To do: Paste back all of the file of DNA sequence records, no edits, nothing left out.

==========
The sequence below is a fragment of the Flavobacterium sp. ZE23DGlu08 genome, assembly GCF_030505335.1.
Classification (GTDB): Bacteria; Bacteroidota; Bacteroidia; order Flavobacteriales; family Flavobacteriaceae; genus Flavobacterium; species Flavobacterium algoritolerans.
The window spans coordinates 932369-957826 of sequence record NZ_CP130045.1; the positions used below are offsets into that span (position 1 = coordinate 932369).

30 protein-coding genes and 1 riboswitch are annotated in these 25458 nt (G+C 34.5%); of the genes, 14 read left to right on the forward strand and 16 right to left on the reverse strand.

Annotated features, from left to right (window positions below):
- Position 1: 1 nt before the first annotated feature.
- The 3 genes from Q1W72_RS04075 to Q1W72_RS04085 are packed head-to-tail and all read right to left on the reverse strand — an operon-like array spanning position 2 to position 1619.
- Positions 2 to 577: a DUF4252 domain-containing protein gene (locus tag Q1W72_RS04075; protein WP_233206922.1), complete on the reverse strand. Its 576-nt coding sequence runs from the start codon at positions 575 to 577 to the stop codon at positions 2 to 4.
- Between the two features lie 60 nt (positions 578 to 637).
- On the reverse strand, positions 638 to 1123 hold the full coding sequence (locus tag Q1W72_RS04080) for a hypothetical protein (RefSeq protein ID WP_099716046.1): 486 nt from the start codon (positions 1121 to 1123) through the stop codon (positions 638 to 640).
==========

The sequence below is a fragment of the Flavobacterium sp. ZE23DGlu08 genome, assembly GCF_030505335.1.
Classification (GTDB): Bacteria; Bacteroidota; Bacteroidia; order Flavobacteriales; family Flavobacteriaceae; genus Flavobacterium; species Flavobacterium algoritolerans.
The window spans coordinates 932369-957826 of sequence record NZ_CP130045.1; the positions used below are offsets into that span (position 1 = coordinate 932369).

30 protein-coding genes and 1 riboswitch are annotated in these 25458 nt (G+C 34.5%); of the genes, 14 read left to right on the forward strand and 16 right to left on the reverse strand.

Annotated features, from left to right (window positions below):
- Position 1: 1 nt before the first annotated feature.
- The 3 genes from Q1W72_RS04075 to Q1W72_RS04085 are packed head-to-tail and all read right to left on the reverse strand — an operon-like array spanning position 2 to position 1619.
- Positions 2 to 577: a DUF4252 domain-containing protein gene (locus tag Q1W72_RS04075; protein WP_233206922.1), complete on the reverse strand. Its 576-nt coding sequence runs from the start codon at positions 575 to 577 to the stop codon at positions 2 to 4.
- Between the two features lie 60 nt (positions 578 to 637).
- On the reverse strand, positions 638 to 1123 hold the full coding sequence (locus tag Q1W72_RS04080) for a hypothetical protein (RefSeq protein ID WP_099716046.1): 486 nt from the start codon (positions 1121 to 1123) through the stop codon (positions 638 to 640).